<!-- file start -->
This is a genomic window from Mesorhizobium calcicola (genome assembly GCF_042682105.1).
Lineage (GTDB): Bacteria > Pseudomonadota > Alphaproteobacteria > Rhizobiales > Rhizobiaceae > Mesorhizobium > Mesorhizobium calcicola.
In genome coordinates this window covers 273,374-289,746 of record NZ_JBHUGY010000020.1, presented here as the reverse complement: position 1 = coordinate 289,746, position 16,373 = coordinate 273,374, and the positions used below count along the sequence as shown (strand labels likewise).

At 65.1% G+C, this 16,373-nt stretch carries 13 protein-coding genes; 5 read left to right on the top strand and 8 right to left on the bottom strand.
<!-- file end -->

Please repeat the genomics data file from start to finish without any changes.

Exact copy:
This is a genomic window from Mesorhizobium calcicola (genome assembly GCF_042682105.1).
Lineage (GTDB): Bacteria > Pseudomonadota > Alphaproteobacteria > Rhizobiales > Rhizobiaceae > Mesorhizobium > Mesorhizobium calcicola.
In genome coordinates this window covers 273,374-289,746 of record NZ_JBHUGY010000020.1, presented here as the reverse complement: position 1 = coordinate 289,746, position 16,373 = coordinate 273,374, and the positions used below count along the sequence as shown (strand labels likewise).

At 65.1% G+C, this 16,373-nt stretch carries 13 protein-coding genes; 5 read left to right on the top strand and 8 right to left on the bottom strand.